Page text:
Cookies Policy

This site uses cookies. By continuing to browse the site you are agreeing to our use of cookies.

I accept this policy

Find out more here

Restless Spirits in the Land: Finding a Place in Canadian Law for Aboriginal Civil Disobedience

No metrics data to plot.
The attempt to load metrics for this article has failed.
The attempt to plot a graph for these metrics has failed.
The full text of this article is not currently available.

Brill’s MyBook program is exclusively available on BrillOnline Books and Journals. Students and scholars affiliated with an institution that has purchased a Brill E-Book on the BrillOnline platform automatically have access to the MyBook option for the title(s) acquired by the Library. Brill MyBook is a print-on-demand paperback copy which is sold at a favorably uniform low price.

Access this article

+ Tax (if applicable)
Add to Favorites
You must be logged in to use this functionality

image of International Journal on Minority and Group Rights

This article will argue that Aboriginal use of civil disobedience should be legalised within limited circumstances. Aboriginal peoples have constitutional rights under s. 35(1) of the Constitution Act, 1982. The Supreme Court of Canada decided in Haida that if a Canadian government possesses knowledge, real or constructive, that its actions may affect Aboriginal interests that are potentially protected under s. 35(1), that government then has duties towards the Aboriginal peoples concerned. These duties can include giving prior notice of the proposed action, or even interim accommodation of the Aboriginal interests pending final resolution. If the Canadian state undertakes an action that 1) threatens harm to or interference with an Aboriginal interest and 2) in a manner that reflects a failure to uphold its obligations under Haida and 3) the action is commenced before the interim hearing contemplated by Haida can be initiated, Aboriginal peoples should be allowed to have recourse to civil disobedience to block that action. The idea is that the action reflects a failure by the state to uphold the rule of law with respect to Aboriginal rights and therefore should disentitle the state from enforcing such action through criminal prosecution.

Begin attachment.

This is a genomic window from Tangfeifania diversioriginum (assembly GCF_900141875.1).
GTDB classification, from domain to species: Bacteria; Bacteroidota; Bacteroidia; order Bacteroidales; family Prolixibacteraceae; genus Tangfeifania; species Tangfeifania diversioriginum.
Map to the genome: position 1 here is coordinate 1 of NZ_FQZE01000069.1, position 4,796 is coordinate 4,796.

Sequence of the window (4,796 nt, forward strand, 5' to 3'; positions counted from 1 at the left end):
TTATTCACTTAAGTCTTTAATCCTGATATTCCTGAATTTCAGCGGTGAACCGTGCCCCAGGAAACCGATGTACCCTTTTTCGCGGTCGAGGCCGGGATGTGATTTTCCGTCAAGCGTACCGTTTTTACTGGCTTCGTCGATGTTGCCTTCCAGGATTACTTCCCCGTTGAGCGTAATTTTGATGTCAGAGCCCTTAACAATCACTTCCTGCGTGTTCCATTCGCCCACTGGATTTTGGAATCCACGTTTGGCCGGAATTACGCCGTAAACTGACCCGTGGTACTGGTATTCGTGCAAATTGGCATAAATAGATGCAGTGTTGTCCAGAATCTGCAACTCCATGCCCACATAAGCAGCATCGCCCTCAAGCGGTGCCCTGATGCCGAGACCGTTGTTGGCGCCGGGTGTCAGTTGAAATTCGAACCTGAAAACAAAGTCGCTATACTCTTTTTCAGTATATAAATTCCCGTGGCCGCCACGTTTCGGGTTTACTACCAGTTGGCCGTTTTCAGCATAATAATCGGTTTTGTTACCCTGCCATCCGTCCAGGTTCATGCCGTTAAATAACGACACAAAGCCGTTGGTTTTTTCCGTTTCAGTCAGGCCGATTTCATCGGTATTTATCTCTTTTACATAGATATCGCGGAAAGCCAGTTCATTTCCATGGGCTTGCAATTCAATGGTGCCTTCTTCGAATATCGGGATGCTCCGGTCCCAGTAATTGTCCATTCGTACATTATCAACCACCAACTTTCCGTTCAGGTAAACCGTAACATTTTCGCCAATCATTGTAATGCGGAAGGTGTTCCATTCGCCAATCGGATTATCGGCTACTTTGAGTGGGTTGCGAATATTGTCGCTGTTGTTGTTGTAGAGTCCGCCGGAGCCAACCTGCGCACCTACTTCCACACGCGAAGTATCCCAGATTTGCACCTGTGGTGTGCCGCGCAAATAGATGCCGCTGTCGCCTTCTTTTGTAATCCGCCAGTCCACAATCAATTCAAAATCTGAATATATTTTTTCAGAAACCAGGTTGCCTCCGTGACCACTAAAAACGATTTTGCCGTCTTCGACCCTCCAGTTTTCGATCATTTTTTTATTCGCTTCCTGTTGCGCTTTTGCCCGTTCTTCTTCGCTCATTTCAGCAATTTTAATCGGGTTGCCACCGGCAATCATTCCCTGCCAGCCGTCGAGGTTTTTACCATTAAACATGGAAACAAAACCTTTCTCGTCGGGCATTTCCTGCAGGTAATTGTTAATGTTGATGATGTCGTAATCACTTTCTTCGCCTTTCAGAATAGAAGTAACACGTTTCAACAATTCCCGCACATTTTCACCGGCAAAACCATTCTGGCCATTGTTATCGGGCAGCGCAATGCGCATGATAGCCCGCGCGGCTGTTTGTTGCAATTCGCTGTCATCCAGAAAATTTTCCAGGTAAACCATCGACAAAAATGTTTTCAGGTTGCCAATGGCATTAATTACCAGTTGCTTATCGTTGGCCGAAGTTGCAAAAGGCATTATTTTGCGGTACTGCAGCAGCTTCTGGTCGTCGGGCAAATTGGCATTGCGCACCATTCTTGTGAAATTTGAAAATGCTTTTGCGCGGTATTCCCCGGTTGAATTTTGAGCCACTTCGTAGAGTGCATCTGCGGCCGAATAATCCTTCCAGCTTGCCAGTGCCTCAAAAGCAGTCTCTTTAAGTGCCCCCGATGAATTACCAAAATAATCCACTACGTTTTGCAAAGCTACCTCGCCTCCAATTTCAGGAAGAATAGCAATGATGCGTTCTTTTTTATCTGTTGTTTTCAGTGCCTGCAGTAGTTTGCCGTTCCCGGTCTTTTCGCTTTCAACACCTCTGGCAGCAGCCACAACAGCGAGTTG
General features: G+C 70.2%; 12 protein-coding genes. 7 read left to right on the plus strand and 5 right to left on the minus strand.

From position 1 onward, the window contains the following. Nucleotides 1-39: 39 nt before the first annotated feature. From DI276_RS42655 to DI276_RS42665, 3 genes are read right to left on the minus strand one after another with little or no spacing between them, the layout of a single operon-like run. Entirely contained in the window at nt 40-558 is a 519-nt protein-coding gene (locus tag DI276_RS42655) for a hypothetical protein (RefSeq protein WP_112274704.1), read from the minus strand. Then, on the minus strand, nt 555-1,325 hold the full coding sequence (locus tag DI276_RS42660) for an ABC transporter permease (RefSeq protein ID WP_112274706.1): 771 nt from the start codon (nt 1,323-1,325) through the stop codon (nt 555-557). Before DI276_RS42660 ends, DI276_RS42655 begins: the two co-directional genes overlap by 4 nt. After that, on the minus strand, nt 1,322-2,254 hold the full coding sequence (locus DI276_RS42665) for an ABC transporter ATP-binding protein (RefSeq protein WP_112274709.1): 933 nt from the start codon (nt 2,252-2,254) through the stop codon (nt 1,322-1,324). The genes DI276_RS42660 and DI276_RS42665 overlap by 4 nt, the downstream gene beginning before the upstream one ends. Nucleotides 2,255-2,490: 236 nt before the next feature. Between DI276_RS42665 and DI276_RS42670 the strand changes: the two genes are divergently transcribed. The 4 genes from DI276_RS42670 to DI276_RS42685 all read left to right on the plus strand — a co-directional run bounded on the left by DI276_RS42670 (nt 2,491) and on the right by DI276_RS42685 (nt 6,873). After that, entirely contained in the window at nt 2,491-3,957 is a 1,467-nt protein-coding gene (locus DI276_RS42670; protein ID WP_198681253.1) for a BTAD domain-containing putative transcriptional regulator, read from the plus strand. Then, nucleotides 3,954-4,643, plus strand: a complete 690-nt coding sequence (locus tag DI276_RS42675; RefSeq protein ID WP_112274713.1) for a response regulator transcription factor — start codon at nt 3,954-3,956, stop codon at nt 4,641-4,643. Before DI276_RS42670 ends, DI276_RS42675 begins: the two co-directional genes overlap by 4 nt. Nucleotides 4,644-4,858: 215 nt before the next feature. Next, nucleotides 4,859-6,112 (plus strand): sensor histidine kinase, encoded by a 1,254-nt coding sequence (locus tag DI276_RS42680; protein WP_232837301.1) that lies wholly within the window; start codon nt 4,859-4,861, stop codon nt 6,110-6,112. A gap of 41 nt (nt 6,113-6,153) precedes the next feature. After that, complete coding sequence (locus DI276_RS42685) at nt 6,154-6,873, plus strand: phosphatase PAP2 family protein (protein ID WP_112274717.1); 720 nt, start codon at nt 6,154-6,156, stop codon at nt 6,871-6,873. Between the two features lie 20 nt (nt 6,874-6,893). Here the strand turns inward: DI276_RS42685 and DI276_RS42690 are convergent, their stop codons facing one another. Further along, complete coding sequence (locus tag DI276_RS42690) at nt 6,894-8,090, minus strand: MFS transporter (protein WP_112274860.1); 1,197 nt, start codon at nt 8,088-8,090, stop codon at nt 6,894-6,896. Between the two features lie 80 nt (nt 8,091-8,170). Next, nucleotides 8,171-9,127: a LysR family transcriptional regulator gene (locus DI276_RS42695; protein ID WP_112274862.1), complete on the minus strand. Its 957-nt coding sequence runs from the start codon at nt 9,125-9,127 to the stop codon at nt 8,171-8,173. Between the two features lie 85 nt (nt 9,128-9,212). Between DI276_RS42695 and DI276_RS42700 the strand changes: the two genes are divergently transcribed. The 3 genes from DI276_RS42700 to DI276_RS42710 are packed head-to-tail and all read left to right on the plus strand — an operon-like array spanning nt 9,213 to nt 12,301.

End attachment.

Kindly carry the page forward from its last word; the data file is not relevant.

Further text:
Affiliations: 1: University of British Columbia, Vancouver, BC, Canada


Full text loading...


Data & Media loading...

Article metrics loading...



Can't access your account?
  • Tools

  • Add to Favorites
  • Printable version
  • Email this page
  • Subscribe to ToC alert
  • Get permissions
  • Recommend to your library

    You must fill out fields marked with: *

    Librarian details
    Your details
    Why are you recommending this title?
    Select reason:
    International Journal on Minority and Group Rights — Recommend this title to your library
  • Export citations
  • Key

  • Full access
  • Open Access
  • Partial/No accessInformation